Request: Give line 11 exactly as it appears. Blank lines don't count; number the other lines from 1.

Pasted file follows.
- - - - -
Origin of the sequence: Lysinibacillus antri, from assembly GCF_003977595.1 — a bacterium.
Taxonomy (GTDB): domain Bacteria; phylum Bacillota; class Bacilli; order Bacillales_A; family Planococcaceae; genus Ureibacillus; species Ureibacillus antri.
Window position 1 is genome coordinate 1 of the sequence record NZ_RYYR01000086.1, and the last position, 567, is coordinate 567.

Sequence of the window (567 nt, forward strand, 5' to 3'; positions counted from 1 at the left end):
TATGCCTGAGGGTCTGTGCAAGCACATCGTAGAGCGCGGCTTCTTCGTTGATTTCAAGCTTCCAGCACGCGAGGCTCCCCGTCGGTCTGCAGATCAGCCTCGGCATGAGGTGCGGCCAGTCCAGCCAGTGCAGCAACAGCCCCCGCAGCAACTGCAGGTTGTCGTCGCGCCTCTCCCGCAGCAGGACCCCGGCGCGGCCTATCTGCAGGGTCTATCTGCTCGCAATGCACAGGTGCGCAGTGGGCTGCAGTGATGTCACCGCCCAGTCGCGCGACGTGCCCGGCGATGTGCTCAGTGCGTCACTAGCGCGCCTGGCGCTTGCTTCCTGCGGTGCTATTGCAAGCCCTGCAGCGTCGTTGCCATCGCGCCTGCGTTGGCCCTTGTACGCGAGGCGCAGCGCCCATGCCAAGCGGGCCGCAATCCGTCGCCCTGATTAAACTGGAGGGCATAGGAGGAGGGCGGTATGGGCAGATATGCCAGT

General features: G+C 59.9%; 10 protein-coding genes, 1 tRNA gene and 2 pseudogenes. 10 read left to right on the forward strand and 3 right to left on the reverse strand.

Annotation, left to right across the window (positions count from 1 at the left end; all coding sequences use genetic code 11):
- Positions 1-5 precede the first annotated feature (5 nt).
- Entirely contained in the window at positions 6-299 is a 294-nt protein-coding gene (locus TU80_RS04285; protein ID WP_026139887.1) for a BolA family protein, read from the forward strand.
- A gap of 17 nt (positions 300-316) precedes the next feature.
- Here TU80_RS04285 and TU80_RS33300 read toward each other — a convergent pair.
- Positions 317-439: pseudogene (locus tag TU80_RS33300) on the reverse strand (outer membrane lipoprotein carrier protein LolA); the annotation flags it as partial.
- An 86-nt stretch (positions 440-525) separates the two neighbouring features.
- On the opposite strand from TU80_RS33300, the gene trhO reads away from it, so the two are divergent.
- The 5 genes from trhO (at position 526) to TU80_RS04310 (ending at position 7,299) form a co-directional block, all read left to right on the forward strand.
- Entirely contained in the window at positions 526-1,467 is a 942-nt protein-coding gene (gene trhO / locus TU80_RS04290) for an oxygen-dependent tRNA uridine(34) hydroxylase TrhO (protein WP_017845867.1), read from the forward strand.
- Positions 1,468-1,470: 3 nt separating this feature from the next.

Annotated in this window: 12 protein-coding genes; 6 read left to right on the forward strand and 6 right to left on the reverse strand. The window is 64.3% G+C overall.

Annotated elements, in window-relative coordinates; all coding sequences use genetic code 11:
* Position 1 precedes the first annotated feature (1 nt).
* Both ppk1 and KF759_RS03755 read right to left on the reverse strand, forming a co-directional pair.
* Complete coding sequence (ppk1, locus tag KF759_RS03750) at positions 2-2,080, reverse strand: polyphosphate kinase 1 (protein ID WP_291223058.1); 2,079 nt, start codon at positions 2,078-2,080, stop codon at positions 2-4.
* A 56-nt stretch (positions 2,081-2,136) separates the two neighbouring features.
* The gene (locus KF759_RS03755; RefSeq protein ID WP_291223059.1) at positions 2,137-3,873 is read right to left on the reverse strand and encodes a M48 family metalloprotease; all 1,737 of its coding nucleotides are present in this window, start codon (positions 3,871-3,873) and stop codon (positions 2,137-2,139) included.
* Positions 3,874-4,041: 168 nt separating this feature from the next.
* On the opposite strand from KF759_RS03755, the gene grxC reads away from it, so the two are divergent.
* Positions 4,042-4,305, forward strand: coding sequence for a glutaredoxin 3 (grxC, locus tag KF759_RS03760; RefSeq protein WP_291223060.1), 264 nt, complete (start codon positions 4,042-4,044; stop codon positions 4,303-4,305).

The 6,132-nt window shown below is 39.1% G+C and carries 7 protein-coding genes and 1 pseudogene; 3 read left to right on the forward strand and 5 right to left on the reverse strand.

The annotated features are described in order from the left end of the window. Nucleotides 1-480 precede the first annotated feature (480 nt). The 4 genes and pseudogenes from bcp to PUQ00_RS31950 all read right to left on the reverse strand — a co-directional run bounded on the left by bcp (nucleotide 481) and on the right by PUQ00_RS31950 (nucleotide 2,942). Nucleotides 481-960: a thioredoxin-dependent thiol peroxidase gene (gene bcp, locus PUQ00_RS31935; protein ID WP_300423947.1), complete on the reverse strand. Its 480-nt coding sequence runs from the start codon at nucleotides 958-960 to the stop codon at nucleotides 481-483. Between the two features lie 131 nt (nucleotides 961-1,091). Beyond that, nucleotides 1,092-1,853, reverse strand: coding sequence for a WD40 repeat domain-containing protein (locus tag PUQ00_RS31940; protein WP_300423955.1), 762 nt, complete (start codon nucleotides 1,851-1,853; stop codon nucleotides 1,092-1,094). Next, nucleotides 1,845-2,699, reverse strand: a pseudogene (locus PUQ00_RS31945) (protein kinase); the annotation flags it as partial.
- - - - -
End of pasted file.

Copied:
- Here TU80_RS04285 and TU80_RS33300 read toward each other — a convergent pair.